The Fed’s Inflation Problem
Brexit has played out, financial markets are in good shape, the U.S. economy is strengthening, but inflation still lags. A pick-up in inflation is the single most important improvement the Fed needs to raise interest rates.
“Near-term risks to the economic outlook have diminished,” said the Federal Open Market Committee (FOMC) in its July 27 statement. The FOMC held the fed funds target range at 0.25 to 0.50 percent, while upgrading its assessment of the U.S. economy.
Given that the U.S. economy is basically at full employment and inflation remains very low, the traditional inverse relationship between the two variables—the Phillips Curve—has broken down.
Research from the International Monetary Fund (IMF) shows that a 1 percent decline in unemployment only nudges core inflation up 0.1 percent over the next two years—hardly much of a relationship at all. The environment of weak global growth is keeping inflation low even though the U.S. labour market is hot.
But the Fed may not be as married to the Phillips Curve as they have been in the past, says Millan Mulraine, TD Securities’ Deputy Chief U.S. macro strategist.
He recalls last December when the Fed hiked for the first time in nearly a decade, the view was that a strong labour market will push up wages, which will result in higher inflation. That hasn’t happened.
“The Fed will want to see some improvement in the inflation picture,” Mulraine tells Epoch Times. “They’ve been monitoring it for a while and they’ve been disappointed for as long as they’ve been monitoring it.”
The U.S. Federal Reserve’s narrative on inflation has changed very little in 2016. It’s a murky outlook predicated on hope that “transitory” factors that dampen inflation wear off and the labour market keeps improving.
“They wouldn’t acknowledge a recession if one is staring them straight in the face,” Mulraine says. “They would never forecast a recession. It’s the same thing for inflation. As an inflation-targeter, I think that they will remain wedded to the hope that inflation will move back to target in the medium term.”
The Fed has a dual mandate—maximum employment and 2 percent inflation.
“They don’t have to get to the [inflation] target itself, but they have to believe that they are in a position to move toward that target,” Mulraine says.
“It’s a global phenomenon of inflation underperforming,” says Michael Gregory, Deputy Chief Economist and Head of U.S. Economics at BMO.
The latest annual inflation readings in major world economies compiled by the Organisation for Economic Cooperation and Development (OECD) paints a bleak but consistent picture: Euro area -0.1 percent, U.K. 0.3 percent, Japan -0.4 percent, Canada 1.5 percent, and U.S. 1.0 percent.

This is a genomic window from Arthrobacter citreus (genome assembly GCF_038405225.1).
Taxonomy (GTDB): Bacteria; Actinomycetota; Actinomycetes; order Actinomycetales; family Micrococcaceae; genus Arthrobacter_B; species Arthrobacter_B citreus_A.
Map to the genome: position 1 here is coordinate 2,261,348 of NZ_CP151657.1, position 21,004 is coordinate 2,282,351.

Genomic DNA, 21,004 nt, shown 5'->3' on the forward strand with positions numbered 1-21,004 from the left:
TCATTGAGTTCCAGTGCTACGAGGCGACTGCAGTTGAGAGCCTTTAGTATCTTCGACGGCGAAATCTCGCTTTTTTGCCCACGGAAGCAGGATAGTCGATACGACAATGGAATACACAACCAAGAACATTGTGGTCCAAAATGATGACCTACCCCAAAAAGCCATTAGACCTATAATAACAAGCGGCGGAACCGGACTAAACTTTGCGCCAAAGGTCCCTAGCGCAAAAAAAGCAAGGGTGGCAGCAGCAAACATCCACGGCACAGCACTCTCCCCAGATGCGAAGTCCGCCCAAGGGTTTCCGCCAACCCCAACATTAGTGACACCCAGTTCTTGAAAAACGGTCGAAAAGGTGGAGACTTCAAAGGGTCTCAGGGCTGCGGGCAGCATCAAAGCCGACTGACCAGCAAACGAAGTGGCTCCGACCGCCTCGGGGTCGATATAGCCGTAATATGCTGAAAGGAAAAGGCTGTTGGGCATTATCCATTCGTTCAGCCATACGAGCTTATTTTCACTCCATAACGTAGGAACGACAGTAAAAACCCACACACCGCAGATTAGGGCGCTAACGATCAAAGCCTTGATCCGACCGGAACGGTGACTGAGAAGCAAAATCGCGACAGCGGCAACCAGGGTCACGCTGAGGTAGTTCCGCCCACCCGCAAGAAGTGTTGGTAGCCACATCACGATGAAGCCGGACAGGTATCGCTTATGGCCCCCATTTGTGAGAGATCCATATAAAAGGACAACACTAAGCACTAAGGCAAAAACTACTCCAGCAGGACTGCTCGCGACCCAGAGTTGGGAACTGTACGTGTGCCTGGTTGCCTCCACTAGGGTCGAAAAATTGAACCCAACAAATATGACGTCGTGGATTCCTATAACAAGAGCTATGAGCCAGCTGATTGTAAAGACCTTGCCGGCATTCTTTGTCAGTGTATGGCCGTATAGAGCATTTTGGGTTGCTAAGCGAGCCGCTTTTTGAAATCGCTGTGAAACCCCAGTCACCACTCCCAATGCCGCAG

In a blog post, IMF senior economist Yasser Abdih says, “Foreign rather than domestic factors are keeping core inflation low.”
He points to falling core prices of goods being exported to the United States from China, Canada, the euro area, and Mexico, as well as the strengthening of the U.S. dollar, which has reduced non-oil import price inflation. This has resulted in falling U.S. domestic core goods prices.
It looks to be the proverbial mountain for the U.S. economy to climb to reach the 2 percent inflation target.
“It would take the combination of a depreciation of the U.S. dollar, a continued decline in the unemployment rate, a pick-up in house price inflation, and rising wages in the health sector [which has a large weight in core inflation] to generate inflation much above 2 percent,” said Abdih.
Eye on Wages
“The key driver of the inflation process in the U.S. are wages and wages fuel labour costs,” Gregory says. “And labour costs are the most important component of the services side of the economy.” Services make up the largest part of the U.S. economy.
Gregory says the low-productivity U.S. economy can tolerate rising inflation if wages move up. The workers earn more money to buy the relatively fewer goods produced, thus driving up prices.
“Disinflation abroad will act as a bit of a break or a headwind against accelerating inflation in the U.S.,” Gregory says.
Accordingly, financial market indicators are pricing in lower future inflation as wage pressures remain subdued.
What the Fed doesn’t want to see is inflation expectations becoming unanchored, heralding a threat of deflation. If consumers and businesses feel prices are going lower and they put off their spending in anticipation, it creates a downward spiral leading to falling wages.
On a positive note, June’s consumer prices increased 0.2 percent. In its June economic projections, the Fed expected to reach the seemingly mythical 2 percent target in 2018. But Mulraine thinks that’s unlikely.
“They will probably keep that two-year horizon, so every year you’re going to see that it’s two years away and that’s probably the best you can expect from them,” Mulraine says.
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